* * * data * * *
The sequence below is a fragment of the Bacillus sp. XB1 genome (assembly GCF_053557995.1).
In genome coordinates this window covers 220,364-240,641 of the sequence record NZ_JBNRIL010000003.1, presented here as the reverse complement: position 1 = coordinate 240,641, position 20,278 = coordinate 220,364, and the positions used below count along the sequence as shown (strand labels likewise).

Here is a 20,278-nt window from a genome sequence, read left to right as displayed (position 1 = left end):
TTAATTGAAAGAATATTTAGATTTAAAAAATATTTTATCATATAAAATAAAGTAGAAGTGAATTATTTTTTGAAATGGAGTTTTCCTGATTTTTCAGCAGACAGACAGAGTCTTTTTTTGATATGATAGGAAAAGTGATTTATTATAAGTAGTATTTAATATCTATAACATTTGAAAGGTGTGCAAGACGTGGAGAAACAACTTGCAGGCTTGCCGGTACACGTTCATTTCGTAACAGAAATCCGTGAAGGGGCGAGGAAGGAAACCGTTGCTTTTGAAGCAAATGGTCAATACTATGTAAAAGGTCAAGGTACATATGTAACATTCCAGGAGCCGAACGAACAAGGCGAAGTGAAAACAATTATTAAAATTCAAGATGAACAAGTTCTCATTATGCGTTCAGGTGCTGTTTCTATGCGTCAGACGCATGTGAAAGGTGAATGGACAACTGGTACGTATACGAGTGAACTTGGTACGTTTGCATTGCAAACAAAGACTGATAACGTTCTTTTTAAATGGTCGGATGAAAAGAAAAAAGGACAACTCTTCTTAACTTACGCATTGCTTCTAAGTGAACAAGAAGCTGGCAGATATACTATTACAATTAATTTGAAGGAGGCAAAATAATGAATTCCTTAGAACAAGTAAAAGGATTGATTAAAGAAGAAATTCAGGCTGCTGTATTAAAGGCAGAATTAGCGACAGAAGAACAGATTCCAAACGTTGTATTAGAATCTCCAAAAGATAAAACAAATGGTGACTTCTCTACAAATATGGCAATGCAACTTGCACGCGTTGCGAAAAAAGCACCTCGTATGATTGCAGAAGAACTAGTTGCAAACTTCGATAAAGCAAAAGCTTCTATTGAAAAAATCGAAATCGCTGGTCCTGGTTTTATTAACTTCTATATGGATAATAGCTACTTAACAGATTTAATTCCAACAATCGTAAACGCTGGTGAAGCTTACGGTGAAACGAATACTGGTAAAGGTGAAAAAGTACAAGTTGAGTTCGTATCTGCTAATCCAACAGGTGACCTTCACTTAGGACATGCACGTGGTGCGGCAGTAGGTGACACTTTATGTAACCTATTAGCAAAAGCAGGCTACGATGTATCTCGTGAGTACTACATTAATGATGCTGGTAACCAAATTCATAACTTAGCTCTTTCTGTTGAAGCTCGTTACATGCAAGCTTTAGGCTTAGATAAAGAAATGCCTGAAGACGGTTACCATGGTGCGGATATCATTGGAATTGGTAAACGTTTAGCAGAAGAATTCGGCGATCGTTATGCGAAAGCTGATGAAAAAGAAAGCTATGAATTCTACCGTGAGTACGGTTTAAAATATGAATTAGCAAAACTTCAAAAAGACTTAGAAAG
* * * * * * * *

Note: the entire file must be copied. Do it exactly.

The sequence below is a fragment of the Bacillus sp. XB1 genome (assembly GCF_053557995.1).
In genome coordinates this window covers 220,364-240,641 of the sequence record NZ_JBNRIL010000003.1, presented here as the reverse complement: position 1 = coordinate 240,641, position 20,278 = coordinate 220,364, and the positions used below count along the sequence as shown (strand labels likewise).

Here is a 20,278-nt window from a genome sequence, read left to right as displayed (position 1 = left end):
TTAATTGAAAGAATATTTAGATTTAAAAAATATTTTATCATATAAAATAAAGTAGAAGTGAATTATTTTTTGAAATGGAGTTTTCCTGATTTTTCAGCAGACAGACAGAGTCTTTTTTTGATATGATAGGAAAAGTGATTTATTATAAGTAGTATTTAATATCTATAACATTTGAAAGGTGTGCAAGACGTGGAGAAACAACTTGCAGGCTTGCCGGTACACGTTCATTTCGTAACAGAAATCCGTGAAGGGGCGAGGAAGGAAACCGTTGCTTTTGAAGCAAATGGTCAATACTATGTAAAAGGTCAAGGTACATATGTAACATTCCAGGAGCCGAACGAACAAGGCGAAGTGAAAACAATTATTAAAATTCAAGATGAACAAGTTCTCATTATGCGTTCAGGTGCTGTTTCTATGCGTCAGACGCATGTGAAAGGTGAATGGACAACTGGTACGTATACGAGTGAACTTGGTACGTTTGCATTGCAAACAAAGACTGATAACGTTCTTTTTAAATGGTCGGATGAAAAGAAAAAAGGACAACTCTTCTTAACTTACGCATTGCTTCTAAGTGAACAAGAAGCTGGCAGATATACTATTACAATTAATTTGAAGGAGGCAAAATAATGAATTCCTTAGAACAAGTAAAAGGATTGATTAAAGAAGAAATTCAGGCTGCTGTATTAAAGGCAGAATTAGCGACAGAAGAACAGATTCCAAACGTTGTATTAGAATCTCCAAAAGATAAAACAAATGGTGACTTCTCTACAAATATGGCAATGCAACTTGCACGCGTTGCGAAAAAAGCACCTCGTATGATTGCAGAAGAACTAGTTGCAAACTTCGATAAAGCAAAAGCTTCTATTGAAAAAATCGAAATCGCTGGTCCTGGTTTTATTAACTTCTATATGGATAATAGCTACTTAACAGATTTAATTCCAACAATCGTAAACGCTGGTGAAGCTTACGGTGAAACGAATACTGGTAAAGGTGAAAAAGTACAAGTTGAGTTCGTATCTGCTAATCCAACAGGTGACCTTCACTTAGGACATGCACGTGGTGCGGCAGTAGGTGACACTTTATGTAACCTATTAGCAAAAGCAGGCTACGATGTATCTCGTGAGTACTACATTAATGATGCTGGTAACCAAATTCATAACTTAGCTCTTTCTGTTGAAGCTCGTTACATGCAAGCTTTAGGCTTAGATAAAGAAATGCCTGAAGACGGTTACCATGGTGCGGATATCATTGGAATTGGTAAACGTTTAGCAGAAGAATTCGGCGATCGTTATGCGAAAGCTGATGAAAAAGAAAGCTATGAATTCTACCGTGAGTACGGTTTAAAATATGAATTAGCAAAACTTCAAAAAGACTTAGAAAG